“We took him again and he signed and went right to Double-A and the next year he was up in the big leagues.”
From that point forward, Larkin assembled a Hall of Fame resume. He was a 12-time All-Star selection, three-time Gold Glove winner, a member of the 1990 World Series championship team, a nine-time Silver Slugger and the 1995 NL Most Valuable Player during his 19-year span with the Reds.
Come Sunday, Larkin will be enshrined with the greatest that have played the game. Bennett, just like he was in the beginning of Larkin’s journey, will be there.
“It’s good to have that happen because scouts scout forever and do not have guys go into the Hall of Fame,” Bennett said. “A lot of times scouts do not even have players that make it to the major leagues but I have just been lucky over my years to sign so many good players.”
Over Bennett’s career with the Reds, he signed the likes of Don Gullett, Chris Sabo, Paul O’Neill, Charlie Leibrandt and Jeff Russell. He ranked Barry as one of the greatest he ever signed.
“In all my years of scouting, you just don’t see high school players like Barry Larkin and Derek Jeter. Those two high school shortstops were probably the better shortstops that I ever saw,” Bennett said.
Outside of continuing the stability of the shortstop position that Concepcion had supplied for 15 seasons, Larkin’s character is what stood out to Bennett.
“In my 58 years with the Reds, I do not know of any player that has ever represented the Cincinnati Reds, on and off the field, better than Barry Larkin,” Bennett said. “In all the years he played you never saw anything negative about Barry Larkin. You never saw him get into any trouble or violate any rules and you never saw him make any bad statements about anybody.”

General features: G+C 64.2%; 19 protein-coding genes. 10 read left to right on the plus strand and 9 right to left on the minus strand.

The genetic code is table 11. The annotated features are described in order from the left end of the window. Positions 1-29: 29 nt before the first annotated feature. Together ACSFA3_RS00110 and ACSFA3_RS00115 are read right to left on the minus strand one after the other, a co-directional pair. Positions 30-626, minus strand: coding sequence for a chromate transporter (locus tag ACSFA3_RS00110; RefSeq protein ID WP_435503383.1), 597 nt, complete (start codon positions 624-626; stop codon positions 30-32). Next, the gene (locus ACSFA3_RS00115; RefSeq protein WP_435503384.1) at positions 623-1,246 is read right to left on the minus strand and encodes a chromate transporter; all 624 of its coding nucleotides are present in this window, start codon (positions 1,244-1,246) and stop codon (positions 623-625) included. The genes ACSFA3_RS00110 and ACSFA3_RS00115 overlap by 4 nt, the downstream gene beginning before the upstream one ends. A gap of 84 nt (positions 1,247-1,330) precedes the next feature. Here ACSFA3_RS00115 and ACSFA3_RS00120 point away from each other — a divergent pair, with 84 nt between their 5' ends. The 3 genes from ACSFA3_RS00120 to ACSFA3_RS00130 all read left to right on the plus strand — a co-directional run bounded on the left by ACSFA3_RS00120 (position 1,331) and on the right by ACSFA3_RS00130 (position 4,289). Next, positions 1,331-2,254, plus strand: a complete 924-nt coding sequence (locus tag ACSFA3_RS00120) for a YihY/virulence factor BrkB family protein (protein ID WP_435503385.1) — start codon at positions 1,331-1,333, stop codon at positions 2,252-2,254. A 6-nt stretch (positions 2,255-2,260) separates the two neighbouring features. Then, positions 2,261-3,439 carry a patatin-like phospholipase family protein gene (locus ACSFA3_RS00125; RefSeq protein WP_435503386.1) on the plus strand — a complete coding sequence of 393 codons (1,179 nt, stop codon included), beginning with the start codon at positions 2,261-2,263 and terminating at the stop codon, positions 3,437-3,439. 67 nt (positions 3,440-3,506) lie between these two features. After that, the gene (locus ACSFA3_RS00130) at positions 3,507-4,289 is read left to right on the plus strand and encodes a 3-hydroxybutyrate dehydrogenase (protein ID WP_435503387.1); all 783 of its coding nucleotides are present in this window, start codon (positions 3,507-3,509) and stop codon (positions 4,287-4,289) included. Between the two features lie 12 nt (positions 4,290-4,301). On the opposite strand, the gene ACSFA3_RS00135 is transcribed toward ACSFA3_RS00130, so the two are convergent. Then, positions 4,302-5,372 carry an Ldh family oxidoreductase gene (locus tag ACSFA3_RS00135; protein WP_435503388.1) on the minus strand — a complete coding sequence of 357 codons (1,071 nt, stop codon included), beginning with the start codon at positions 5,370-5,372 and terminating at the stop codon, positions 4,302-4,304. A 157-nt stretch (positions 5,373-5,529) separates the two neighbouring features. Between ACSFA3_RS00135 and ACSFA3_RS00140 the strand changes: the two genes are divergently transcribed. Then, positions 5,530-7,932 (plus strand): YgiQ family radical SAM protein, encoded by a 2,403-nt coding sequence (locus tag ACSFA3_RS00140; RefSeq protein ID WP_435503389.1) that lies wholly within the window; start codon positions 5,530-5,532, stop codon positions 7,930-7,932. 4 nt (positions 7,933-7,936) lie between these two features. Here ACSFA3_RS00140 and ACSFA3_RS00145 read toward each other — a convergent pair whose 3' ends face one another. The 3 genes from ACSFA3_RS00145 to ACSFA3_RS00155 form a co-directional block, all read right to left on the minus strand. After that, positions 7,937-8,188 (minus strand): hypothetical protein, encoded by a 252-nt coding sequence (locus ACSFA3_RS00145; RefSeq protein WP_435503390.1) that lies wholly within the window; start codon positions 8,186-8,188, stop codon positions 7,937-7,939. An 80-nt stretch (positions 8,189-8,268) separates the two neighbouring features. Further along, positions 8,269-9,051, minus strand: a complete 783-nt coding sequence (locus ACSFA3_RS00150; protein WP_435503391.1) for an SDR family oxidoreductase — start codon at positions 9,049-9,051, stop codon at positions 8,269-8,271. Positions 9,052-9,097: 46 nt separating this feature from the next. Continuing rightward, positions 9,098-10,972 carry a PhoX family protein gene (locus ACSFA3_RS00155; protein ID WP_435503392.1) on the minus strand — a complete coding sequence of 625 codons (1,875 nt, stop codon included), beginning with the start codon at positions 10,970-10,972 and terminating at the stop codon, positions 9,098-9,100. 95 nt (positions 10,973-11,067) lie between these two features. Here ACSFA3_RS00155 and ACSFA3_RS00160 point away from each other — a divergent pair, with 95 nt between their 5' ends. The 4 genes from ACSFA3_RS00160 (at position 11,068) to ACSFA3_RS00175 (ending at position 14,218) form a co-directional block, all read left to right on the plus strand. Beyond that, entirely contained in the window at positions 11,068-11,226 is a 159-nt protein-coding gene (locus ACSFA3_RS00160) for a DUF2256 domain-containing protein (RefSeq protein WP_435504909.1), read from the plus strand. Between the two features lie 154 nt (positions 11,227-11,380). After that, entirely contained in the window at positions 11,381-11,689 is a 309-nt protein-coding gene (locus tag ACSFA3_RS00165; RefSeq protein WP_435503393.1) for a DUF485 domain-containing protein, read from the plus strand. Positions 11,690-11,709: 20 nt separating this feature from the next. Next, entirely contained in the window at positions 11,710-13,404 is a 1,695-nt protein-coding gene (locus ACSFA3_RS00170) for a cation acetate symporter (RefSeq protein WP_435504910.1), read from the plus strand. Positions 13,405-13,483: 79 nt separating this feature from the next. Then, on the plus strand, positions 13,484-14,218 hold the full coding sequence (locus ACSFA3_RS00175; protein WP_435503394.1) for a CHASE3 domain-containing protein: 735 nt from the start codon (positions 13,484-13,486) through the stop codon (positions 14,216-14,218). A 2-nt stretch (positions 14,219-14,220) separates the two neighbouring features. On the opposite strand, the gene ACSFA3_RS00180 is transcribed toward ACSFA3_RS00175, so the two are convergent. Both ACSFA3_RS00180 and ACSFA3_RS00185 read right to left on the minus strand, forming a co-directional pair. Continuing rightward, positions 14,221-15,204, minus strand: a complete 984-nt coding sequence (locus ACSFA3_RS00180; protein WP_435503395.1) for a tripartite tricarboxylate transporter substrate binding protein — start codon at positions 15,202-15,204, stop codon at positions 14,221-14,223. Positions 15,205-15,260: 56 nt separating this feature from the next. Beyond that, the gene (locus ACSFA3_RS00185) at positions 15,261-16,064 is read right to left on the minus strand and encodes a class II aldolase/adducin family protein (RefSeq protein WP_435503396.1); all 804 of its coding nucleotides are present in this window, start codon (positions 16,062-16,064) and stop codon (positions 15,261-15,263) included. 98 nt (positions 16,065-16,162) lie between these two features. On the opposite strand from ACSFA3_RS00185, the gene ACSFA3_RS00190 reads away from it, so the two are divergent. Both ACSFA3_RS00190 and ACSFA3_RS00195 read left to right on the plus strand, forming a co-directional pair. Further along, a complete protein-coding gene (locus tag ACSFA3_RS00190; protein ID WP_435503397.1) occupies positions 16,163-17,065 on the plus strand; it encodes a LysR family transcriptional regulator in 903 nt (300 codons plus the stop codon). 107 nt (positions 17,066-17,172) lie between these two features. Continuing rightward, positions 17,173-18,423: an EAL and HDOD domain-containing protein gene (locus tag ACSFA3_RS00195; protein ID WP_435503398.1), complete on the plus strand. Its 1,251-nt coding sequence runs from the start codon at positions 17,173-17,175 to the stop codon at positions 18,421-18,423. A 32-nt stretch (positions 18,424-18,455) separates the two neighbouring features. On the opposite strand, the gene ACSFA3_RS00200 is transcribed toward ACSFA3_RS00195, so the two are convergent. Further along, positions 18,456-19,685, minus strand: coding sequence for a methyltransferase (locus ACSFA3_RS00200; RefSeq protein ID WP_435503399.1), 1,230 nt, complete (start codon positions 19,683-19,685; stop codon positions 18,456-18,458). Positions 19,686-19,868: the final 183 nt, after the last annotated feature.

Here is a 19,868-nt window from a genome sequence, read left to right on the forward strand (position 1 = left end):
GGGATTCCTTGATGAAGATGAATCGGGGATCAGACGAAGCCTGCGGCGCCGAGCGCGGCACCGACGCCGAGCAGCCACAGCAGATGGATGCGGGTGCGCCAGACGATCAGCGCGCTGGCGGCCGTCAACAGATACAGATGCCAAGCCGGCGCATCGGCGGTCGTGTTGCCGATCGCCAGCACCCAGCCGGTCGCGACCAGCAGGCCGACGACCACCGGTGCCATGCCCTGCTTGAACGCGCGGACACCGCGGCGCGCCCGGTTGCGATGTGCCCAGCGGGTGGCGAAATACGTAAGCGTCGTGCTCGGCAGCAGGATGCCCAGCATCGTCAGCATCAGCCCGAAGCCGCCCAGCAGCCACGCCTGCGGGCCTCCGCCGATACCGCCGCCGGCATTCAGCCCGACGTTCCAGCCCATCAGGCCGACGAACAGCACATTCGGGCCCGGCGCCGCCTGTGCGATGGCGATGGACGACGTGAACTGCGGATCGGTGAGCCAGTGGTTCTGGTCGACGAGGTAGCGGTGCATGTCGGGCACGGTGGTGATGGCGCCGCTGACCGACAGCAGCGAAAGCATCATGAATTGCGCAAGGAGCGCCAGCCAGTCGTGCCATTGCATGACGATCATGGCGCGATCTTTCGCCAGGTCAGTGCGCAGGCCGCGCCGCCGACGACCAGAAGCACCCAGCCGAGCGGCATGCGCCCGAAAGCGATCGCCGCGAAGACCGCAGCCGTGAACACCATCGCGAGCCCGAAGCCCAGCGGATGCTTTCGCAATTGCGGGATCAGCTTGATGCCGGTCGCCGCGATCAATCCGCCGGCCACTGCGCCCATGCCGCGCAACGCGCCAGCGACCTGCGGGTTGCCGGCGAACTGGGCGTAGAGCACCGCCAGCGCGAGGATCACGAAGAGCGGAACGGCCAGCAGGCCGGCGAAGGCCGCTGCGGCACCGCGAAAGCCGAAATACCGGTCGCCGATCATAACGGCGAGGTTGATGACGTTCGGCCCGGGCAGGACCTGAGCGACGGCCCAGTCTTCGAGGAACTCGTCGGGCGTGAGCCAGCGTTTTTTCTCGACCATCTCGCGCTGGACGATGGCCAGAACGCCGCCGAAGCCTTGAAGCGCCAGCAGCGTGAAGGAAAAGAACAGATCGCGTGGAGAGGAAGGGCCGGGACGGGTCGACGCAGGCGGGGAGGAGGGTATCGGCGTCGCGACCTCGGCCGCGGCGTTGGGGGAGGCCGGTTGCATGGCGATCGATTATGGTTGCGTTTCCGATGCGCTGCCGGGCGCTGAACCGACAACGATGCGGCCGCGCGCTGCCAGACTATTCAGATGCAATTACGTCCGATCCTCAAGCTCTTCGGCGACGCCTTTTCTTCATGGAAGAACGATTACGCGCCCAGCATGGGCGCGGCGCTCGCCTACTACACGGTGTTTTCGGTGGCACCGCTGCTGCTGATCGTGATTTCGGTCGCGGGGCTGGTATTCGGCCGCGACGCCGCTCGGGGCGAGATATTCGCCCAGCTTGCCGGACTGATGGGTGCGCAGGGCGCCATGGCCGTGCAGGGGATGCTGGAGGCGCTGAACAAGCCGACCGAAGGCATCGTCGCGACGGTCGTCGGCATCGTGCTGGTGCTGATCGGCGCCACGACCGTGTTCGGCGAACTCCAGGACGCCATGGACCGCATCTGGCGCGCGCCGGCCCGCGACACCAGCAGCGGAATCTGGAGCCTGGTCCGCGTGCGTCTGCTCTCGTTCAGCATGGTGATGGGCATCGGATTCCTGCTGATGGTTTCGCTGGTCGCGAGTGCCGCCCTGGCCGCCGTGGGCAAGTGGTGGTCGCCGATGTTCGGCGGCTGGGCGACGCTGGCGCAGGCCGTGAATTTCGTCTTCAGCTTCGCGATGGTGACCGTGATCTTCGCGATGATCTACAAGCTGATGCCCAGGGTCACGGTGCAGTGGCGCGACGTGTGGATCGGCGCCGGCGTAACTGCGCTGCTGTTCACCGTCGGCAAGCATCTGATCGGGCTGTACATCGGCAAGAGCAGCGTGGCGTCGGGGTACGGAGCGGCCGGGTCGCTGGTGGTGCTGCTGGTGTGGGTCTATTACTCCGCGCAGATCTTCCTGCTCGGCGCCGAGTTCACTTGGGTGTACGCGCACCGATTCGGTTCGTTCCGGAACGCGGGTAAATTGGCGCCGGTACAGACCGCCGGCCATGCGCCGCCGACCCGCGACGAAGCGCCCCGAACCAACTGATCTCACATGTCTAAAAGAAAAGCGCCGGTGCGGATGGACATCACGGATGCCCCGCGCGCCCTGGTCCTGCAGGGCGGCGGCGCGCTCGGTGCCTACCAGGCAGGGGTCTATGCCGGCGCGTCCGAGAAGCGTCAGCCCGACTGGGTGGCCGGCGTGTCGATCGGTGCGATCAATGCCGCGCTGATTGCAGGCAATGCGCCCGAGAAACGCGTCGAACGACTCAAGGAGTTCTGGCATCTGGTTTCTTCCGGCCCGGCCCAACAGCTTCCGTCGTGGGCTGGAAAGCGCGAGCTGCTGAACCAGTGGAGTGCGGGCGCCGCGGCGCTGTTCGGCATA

In Bennett’s time with the Reds, he has seen many promising players succeed, and many come and go.
“I always told players, there are three things you will learn from playing this game. If you are going to learn these things you will have a chance to play because you have talent or we wouldn’t be here to sign you,” Bennett said. “No. 1 is be on time. If the bus leaves at 1:05 p.m. you better be there or be left on the sidewalk. The next was play as hard as you can play and really want to play. And No. 3 was respect the game. And Larkin did everyone of those things. He was never late, played hard even when he was hurt and he respected the game.”
When Sunday arrives and it’s Larkin’s turn at the microphone, Bennett has no doubt he will represent the Reds and the game of baseball like he always has.
“Barry is a very intelligent guy,” Bennett said. “I think he will get up there and do a good job and hit on the people he needs to hit.”
The 2012 National Baseball Hall of Fame Induction Ceremony will be 1 p.m. Sunday on MLB Network.
Bob Strickley may be reached at 740-353-3101, ext. 203, or email@example.com.